Tell me someone else has noticed that the groundhogs are plotting a takeover. In fact, it may already be underway.
Drive onto Interstate 240 West from Riverside Drive any day, anytime, and they're going hog-wild out there! We've all seen them rolling around on the side roads and in the valleys. I've always been pretty sympathetic to them, even though you'd think they'd learn that the roadside is a dangerous place to make a life. Maybe they finally have. Lately they've been traipsing through neighborhood streets, terrorizing the proud parents of spring vegetables, arugula, tomatoes, cucumbers. And they're getting bigger.
I mean a lot bigger.
My friend and co-worker has a small urban garden in her yard near downtown Asheville. Her neighborhood is street locked on all sides, mostly asphalt, and yet she has found herself in the midst of a produce war. The groundhogs are so brazen, so bold, that they stake out her garden for new sprouts and remove them with one snap of their overgrown chompers. They consume her family's food so greedily that they're practically dog-sized. She describes them as akin golden retrievers (but angrier) with tiny ears. These bullies stare her down; they don't even pretend are afraid.
These aren't just chipmunks on steroids anymore; we're talking a rhino-sized rodent. And what's to stop them? Everyone in this town is a gardener. We've created the perfect feeding ground for a full-blown hog tyranny. I mean all I hear in the streets lately is, “You've got to see my kale!” and “How is your okra?”
“Well, it's slimy and sort of bland and has those weird big seeds but, oh, I just love it!” We're practically inviting them to build an empire.
What can we do about this threat before we start reading headlines like: LOCAL MAN CARRIED AWAY BY HERD OF GIANT GROUNDHOGS • TROWEL DID NOTHING TO STOP THEM. Asheville if you know of any ways to send these beasts the message that enough is enough, that they could at least scamper for a few feet before rearing up like grizzlies on their hind legs, please! – Spread the word.
Rumor has it that one effective anti-groundhog measure is a row of pinwheels in the yard (just not the ham and cheese deli platter kind). Apparently the fast whirring of rainbow colors dissuades them. Thankfully we live in a windy town or they might find out that someone found a way to make money off of cheap plastic blades on cheap plastic sticks (and probably eat those too). Some people hang old cd's from low hanging branches, hoping the flashing reflection of light and images will scare any creatures away. I am skeptical. I think hanging mirrors up in the gardens may just increase their vanity and pomposity.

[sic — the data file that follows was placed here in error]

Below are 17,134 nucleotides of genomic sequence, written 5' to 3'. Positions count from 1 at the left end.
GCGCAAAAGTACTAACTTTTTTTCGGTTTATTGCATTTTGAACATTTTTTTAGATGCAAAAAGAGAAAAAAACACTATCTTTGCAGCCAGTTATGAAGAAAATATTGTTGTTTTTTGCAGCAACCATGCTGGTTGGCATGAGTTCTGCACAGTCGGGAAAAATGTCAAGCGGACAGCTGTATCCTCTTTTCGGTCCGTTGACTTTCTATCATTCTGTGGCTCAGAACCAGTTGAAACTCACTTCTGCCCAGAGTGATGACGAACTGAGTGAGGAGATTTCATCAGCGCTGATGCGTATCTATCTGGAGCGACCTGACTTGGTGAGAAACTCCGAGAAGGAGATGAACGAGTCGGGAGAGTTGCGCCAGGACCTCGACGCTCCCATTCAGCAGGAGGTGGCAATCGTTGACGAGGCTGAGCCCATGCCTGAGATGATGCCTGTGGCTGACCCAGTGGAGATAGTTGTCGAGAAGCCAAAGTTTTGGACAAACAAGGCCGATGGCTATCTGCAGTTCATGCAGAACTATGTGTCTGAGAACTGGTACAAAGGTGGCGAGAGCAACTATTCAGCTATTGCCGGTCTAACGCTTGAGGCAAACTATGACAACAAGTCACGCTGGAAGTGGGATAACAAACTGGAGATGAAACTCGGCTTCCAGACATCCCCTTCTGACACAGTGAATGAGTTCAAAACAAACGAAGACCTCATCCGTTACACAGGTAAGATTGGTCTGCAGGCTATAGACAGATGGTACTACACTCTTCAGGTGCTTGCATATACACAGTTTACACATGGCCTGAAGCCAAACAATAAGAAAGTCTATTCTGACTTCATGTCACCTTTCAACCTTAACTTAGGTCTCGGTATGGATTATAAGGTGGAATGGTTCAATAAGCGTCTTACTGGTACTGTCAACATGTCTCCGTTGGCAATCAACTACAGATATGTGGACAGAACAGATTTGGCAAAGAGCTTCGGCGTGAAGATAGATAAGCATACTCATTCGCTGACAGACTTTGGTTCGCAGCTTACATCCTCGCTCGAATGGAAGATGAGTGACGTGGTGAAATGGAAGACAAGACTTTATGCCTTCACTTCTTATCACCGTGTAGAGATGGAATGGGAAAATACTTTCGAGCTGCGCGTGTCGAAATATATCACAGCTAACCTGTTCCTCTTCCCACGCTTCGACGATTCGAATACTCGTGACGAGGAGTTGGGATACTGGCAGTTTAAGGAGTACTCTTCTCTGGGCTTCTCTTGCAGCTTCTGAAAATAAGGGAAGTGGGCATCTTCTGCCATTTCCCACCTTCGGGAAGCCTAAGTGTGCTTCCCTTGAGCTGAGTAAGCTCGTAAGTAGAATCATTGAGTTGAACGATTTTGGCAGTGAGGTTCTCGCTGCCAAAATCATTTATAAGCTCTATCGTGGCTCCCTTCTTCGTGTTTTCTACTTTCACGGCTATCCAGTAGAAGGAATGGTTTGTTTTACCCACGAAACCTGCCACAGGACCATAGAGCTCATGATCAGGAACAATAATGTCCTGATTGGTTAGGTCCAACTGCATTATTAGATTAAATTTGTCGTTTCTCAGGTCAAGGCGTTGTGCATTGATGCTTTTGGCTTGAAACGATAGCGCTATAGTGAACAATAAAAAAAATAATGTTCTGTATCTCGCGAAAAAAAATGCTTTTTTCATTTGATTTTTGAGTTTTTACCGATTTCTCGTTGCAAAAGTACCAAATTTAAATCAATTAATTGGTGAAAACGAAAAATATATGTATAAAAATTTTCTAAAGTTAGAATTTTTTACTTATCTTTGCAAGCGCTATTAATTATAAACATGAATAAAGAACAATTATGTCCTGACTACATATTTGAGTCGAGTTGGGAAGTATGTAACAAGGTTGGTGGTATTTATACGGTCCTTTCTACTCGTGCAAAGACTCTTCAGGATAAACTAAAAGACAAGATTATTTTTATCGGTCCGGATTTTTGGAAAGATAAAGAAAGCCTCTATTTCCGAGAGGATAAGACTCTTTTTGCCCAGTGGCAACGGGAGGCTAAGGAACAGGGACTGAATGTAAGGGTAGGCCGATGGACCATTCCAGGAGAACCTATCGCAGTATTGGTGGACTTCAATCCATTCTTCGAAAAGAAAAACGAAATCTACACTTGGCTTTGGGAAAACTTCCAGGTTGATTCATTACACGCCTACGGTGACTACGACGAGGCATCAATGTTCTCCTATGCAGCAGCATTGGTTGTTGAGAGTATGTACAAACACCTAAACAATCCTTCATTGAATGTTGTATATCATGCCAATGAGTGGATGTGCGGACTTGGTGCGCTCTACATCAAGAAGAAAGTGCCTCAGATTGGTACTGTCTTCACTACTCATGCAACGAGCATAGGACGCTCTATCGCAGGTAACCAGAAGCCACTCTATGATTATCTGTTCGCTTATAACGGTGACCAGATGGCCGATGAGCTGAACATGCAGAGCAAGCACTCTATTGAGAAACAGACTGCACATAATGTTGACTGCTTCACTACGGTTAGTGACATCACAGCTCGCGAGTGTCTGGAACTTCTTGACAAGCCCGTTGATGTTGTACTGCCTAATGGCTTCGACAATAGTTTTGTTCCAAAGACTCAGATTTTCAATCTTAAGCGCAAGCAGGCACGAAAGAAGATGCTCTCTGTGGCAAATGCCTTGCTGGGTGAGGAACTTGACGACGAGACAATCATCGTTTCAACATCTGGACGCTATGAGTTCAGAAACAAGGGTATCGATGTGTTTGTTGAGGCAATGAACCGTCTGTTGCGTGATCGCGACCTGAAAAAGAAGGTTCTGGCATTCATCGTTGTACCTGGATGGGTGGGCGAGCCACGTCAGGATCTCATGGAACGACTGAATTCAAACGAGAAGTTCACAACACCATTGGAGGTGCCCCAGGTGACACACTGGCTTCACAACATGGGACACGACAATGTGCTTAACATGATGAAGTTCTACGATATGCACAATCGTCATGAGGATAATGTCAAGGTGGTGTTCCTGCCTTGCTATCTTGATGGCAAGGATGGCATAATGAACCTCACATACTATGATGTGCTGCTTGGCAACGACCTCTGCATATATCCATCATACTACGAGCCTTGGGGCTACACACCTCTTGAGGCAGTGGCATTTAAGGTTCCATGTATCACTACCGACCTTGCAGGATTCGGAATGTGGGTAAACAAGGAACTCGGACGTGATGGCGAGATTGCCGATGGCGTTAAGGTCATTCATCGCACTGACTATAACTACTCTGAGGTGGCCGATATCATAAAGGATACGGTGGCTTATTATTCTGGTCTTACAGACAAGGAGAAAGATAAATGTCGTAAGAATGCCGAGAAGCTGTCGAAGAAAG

Now as a good yogi and lover of nonviolence, I am the last person to want any harm to come to these creatures I would have once called, “furry friends.” But I just feel like they've overstepped their bounds. They're taking up prime bunny real estate, and scaring off the tourists. Or maybe …
Since our Beer City title is up for debate, we could just chuck it in favor of the wood chucks, I mean hogs. Well, whatever we want to call them. Ashevarmits. Brevard has its white squirrels — they even have a festival with a derby race for kids in honor of squirrels. Why not, this year, instead of Bele Chere, because haven't we all had enough of that, we were to pull in the crowds with “Hoes in the Ground HogFest.” Urban gardening would promote the local economy directly by drawing hogwatchers en masse.
I don't know about you, but I'm not going to stick my head in the ground while this mountain turns into a mole hill. I mean, life has given us groundhogs and we've gotta slap them up on a billboard before they turn back into just another roadside attraction.
— Katie Souris is a health advocate and a graduate of UNCA. She teaches yoga and works as the Care Counselor in the Diabetes Wellness and Prevention Program at the Asheville YWCA. She can be reached at firstname.lastname@example.org.